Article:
[This comment originally appeared on the Rethink Learning blog in response to a post entitled “Where’s Waldo? Searching For the Liberal Education Agenda at The Conference on America’s Future.” The “Broader Bolder Vision” referenced is an Economic Policy Institute statement articulating a set of policy priorities for education reform.]
I cop to being one of those bitter and angry progressives, someone who feels betrayed by Obama (whom I supported ardently) and Duncan, because of their emphasis on more testing and more charters. But I categorically reject your contention that progressives have failed to articulate an alternative scenario. You dismiss EPI’s Broader Bolder vision (which you misname) because, you say, it can’t be boiled down to sound bites and isn’t politically viable. That’s a ridiculous critique. In this fractured country, is ANYTHING politically viable right now that is truly progressive? And do you really want to contend that being “sound bitable” is a worthwhile criterion for judging policies that must respond to incredibly difficult, complex problems?
I also wonder how you live with yourself for deciding to “line up behind the conservative agenda just so you can stay in the game.” Do you not see the damage that rampant cheap testing is doing? Do you not see the way charters distract from improving the systems that serve 97% of our kids? Do you not see the way conservatives ignore the most fundamental problem in the whole “reform” game-that on average we spend far less educating poor kids than we spend educating rich kids? You say you are “center-left” but I don’t think so. I’m not sure what if anything you are.
So what’s core to a progressive education agenda? Here, just to get concrete for a minute, is a partial list:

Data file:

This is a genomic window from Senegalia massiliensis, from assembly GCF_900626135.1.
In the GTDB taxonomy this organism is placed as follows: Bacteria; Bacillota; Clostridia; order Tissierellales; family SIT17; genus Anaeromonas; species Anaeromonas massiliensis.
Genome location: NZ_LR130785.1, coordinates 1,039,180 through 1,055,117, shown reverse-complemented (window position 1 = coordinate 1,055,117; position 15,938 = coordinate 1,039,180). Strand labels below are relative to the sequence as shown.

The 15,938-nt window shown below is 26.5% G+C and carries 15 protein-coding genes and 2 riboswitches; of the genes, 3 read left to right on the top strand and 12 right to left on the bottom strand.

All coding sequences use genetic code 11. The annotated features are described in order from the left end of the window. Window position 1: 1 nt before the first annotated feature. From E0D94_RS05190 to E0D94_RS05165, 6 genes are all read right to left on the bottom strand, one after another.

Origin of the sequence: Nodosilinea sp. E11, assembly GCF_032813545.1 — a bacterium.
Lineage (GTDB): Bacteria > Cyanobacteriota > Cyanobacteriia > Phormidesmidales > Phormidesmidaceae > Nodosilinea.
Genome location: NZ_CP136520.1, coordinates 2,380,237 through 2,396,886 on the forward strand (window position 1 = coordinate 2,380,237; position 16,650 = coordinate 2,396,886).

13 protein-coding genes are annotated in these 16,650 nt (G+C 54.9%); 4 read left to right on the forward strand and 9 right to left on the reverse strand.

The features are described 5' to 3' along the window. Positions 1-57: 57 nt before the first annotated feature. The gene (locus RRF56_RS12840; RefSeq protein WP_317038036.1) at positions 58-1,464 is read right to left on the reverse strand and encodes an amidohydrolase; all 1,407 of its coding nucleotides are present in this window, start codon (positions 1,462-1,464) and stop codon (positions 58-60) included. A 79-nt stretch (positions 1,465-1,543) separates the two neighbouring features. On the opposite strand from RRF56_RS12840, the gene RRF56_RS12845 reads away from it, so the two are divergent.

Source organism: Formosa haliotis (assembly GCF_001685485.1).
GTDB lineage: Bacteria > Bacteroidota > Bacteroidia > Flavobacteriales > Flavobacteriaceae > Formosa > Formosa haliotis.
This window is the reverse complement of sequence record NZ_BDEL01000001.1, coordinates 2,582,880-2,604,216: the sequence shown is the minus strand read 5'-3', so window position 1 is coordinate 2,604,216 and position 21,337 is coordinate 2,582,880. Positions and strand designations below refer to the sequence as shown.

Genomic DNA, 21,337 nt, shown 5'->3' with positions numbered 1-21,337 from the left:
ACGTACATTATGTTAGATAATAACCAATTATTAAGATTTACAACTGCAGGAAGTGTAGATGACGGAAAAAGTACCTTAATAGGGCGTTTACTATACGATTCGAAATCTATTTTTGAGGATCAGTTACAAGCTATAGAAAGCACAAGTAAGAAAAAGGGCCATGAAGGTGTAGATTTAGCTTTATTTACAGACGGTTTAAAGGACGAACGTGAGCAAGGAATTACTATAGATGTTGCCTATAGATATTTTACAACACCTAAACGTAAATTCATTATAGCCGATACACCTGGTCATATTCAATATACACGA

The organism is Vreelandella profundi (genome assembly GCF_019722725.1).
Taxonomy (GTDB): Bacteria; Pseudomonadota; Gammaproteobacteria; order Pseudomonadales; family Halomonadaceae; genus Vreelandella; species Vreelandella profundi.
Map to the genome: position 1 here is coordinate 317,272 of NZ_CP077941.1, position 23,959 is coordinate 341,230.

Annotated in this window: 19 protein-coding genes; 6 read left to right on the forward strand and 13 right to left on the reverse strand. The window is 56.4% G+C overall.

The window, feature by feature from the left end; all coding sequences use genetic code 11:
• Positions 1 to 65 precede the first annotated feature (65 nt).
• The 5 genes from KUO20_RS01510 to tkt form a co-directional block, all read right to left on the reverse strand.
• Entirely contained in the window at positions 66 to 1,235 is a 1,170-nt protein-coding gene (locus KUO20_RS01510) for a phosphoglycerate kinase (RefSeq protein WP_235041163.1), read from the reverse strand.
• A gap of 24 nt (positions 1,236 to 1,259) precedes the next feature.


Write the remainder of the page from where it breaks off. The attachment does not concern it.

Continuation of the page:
- Modest increases in new teachers’ compensation so that they can afford to become teachers
- Better induction processes to support new teachers in their first few years
- Significant improvements in teachers’ basic working conditions
- According teachers more autonomy and authority to do their jobs
- According district leaders more autonomy and authority to do their jobs (e.g., choosing curricula, allocating state and federal dollars)
- Educating school boards to do more general oversight and less micromanagement
- Providing disadvantaged students with the various health, social, and supplemental services described in the Broader Bolder approach
- More early childhood education (as long as it isn’t of the ditto sheet variety), after-school programming, and summer enrichment programming
- Greater attention in school to the social, emotional, ethical, and physical development of students
- Less emphasis on frequent fill-in-the-bubble testing and more emphasis on periodic assessment of real student work and performances
- A longer timeframe for judging progress than year-to-year
- Equal funding for all
Here, just for you, is a sound bite that summarizes this: Let’s finally get real about educating our kids.